The Ys games date all the way back to the late 80s and have spanned roughly eight sequels. Ys Origin is the first game in the series not to star protagonist Adol Christin and is a prequel, taking place 700 years before Ys I — a nice chance for new players to pick up and play without the requirement of previous series experience.
Nearly six years after its Japanese release, Ys Origin hits North America through Steam, but does this installment of the long running Ys series get all A’s, or a big, fat F? Find out in our review.
In a prosperous land called Ys, the people enjoyed many luxuries bestowed to them by an object known as the Black Pearl, which gave them gifts such as magic. The pearl was watched over by six great priests and twin Goddesses, who looked after the people of Ys. Some bad things went down, so the people packed up and floated a chunk of land up to the sky, where they would live away from the trouble below.
After the Goddesses decide to mysteriously split, taking the Black Pearl with them, the six priests decide to send down a party to bring them back. Once on the surface, the group discovers that the Goddesses went into an ominous tower surrounded by erupting lava fields that just screams “bad guy’s lair.” This is where the story begins.
There are two main characters, a melee fighter named Yunica Tovah and a long ranged magician named Hugo Fact — choosing either character will affect both the play style and the story. The two narratives occasionally intertwine, filling in gaps, and both characters will occasionally help each other progress, sometimes inadvertently.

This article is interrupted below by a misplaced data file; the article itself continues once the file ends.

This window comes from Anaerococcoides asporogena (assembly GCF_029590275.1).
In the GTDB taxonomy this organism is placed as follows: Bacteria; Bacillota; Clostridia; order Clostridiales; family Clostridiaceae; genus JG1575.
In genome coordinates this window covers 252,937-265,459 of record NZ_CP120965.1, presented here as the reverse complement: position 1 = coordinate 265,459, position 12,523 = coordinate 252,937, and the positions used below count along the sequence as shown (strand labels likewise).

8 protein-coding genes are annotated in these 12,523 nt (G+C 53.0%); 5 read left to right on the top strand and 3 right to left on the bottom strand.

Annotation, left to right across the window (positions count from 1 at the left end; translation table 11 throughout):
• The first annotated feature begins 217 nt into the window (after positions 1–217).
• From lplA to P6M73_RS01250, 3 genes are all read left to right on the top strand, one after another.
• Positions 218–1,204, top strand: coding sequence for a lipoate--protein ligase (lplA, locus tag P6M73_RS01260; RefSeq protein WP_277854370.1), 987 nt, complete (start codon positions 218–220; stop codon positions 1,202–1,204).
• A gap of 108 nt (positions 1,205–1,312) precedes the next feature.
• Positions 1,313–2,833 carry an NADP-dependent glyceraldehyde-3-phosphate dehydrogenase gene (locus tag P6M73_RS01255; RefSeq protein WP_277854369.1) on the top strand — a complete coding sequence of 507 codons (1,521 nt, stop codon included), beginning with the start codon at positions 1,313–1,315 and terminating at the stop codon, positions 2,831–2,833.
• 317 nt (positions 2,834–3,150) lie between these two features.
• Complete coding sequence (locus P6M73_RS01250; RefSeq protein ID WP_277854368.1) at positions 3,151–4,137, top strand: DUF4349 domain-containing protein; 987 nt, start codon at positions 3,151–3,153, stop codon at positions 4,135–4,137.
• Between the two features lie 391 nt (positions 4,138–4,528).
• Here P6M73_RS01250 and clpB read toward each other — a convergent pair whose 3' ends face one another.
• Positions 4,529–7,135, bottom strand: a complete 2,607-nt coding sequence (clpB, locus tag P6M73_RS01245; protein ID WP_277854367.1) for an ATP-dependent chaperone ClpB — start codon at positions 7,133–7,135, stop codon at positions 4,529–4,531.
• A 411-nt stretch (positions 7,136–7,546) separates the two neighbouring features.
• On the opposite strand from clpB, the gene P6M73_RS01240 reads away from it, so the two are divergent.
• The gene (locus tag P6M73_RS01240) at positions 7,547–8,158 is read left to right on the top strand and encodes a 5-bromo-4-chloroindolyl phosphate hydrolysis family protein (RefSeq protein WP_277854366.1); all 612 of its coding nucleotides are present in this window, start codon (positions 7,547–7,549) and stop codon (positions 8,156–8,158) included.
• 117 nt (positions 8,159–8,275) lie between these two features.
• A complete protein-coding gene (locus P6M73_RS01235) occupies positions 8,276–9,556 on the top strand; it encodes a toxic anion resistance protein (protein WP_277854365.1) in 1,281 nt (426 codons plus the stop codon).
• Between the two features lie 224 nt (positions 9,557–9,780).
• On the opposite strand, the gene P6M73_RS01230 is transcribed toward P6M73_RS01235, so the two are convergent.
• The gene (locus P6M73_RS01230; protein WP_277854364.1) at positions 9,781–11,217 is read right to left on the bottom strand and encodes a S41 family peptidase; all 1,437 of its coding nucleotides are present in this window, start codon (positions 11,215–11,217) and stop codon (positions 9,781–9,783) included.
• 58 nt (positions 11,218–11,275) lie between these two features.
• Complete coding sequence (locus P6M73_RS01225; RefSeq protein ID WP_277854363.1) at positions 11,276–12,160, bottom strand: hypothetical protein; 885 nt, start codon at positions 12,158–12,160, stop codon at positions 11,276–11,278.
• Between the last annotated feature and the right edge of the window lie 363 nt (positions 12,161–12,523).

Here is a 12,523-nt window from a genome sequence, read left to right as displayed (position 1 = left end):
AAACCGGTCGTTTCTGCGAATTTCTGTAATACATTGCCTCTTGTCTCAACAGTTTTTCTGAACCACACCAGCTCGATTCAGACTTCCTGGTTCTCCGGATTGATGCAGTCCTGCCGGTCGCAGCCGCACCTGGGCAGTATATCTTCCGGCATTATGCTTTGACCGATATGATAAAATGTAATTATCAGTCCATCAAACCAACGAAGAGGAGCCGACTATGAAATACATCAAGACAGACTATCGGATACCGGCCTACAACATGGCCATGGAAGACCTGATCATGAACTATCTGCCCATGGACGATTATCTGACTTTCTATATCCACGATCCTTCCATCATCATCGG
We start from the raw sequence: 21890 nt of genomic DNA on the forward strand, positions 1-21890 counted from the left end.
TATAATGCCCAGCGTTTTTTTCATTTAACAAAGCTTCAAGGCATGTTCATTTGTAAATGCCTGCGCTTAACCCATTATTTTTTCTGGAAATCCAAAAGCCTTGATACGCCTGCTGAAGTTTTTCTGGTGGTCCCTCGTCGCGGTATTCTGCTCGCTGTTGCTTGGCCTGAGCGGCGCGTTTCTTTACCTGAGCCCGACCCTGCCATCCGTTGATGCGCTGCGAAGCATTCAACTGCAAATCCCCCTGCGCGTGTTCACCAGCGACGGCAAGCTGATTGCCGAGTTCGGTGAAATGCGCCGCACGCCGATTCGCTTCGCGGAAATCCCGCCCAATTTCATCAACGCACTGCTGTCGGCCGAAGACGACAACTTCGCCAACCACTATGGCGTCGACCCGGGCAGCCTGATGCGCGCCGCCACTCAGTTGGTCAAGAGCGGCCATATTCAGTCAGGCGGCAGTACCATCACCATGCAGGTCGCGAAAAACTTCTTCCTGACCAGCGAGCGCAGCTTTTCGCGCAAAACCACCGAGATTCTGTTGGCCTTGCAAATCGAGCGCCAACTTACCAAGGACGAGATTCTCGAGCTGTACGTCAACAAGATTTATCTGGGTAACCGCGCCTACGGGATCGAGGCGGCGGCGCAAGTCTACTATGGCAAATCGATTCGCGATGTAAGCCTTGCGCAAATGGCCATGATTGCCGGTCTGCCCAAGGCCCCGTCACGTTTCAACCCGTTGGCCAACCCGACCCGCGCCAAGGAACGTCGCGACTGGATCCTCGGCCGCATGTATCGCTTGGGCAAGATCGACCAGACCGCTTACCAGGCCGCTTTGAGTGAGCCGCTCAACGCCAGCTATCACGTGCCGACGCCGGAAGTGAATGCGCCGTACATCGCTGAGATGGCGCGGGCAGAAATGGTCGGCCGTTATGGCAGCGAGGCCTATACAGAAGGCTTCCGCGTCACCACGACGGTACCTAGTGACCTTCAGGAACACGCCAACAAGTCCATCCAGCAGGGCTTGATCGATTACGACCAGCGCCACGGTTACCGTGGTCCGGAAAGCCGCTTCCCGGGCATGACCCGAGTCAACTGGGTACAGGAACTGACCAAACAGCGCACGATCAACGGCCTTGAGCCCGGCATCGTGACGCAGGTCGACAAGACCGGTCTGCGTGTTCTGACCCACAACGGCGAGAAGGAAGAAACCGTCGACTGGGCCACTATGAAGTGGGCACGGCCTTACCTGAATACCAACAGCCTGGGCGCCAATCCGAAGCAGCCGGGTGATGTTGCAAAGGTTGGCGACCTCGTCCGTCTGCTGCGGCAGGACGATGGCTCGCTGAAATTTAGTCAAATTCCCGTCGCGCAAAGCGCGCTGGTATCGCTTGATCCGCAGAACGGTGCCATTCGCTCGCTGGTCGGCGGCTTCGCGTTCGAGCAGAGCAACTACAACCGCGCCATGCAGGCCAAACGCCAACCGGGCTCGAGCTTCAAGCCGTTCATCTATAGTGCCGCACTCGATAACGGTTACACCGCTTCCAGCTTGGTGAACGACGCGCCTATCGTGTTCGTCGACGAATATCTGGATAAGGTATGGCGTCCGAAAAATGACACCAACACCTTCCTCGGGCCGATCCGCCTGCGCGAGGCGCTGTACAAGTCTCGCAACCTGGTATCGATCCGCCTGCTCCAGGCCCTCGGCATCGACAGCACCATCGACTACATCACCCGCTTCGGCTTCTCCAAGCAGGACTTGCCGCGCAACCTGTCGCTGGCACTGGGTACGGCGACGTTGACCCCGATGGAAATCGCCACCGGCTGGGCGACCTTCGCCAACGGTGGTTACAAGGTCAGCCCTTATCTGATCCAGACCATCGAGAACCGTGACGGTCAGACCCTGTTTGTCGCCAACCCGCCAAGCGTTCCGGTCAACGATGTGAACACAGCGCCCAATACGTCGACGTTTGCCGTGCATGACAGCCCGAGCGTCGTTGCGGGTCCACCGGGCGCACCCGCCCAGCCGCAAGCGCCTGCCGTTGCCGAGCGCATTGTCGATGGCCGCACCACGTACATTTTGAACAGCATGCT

The story itself, filled with typical anime archetypes, is fairly straightforward, though a tad unambitious. The antagonists aren’t especially memorable, but the main characters and their companions have just enough personality to make up for it. Dialogue is well written, but many of the story’s revelations are predictable and its structure is very “by the numbers.” Still, the story is entertaining enough to hold attention.
Gameplay is Ys Origin’s real strength. Each character plays differently in terms of basic attacks, such as melee vs. long-range, and in how they use the special skills at their disposal. The game provides a fast-paced, action-oriented experience that is consistently exciting. Additionally, each character’s skill set is unique, adding incentive to play both.
Aside from knocking enemy heads, special skills are used to help traverse terrain and open new paths. Items picked up after destroying monsters can increase attributes or experience gained, which helps speed up grinding sessions and allows players to grow at a faster pace. Other collectible items allow entry into new areas and grant special abilities, such as breathing underwater, and armor can be found throughout the game. While Ys isn’t filled with puzzles, players will have to use their noggins more than a few times to progress.
One of the best parts in Ys Origin is the number of upgrades it makes available to players. Weapon upgrades come in the form of ore collected throughout the game — a process that can be taxing. It’s much simpler to allocate SP, which can be gained by killing enemies and collecting the crystals they drop, to upgrade attributes. At save statues, players can ask for blessings that allow them to upgrade everything from walking speeds to status resistance to armor strength. Using SP wisely can drastically change the tide of battle.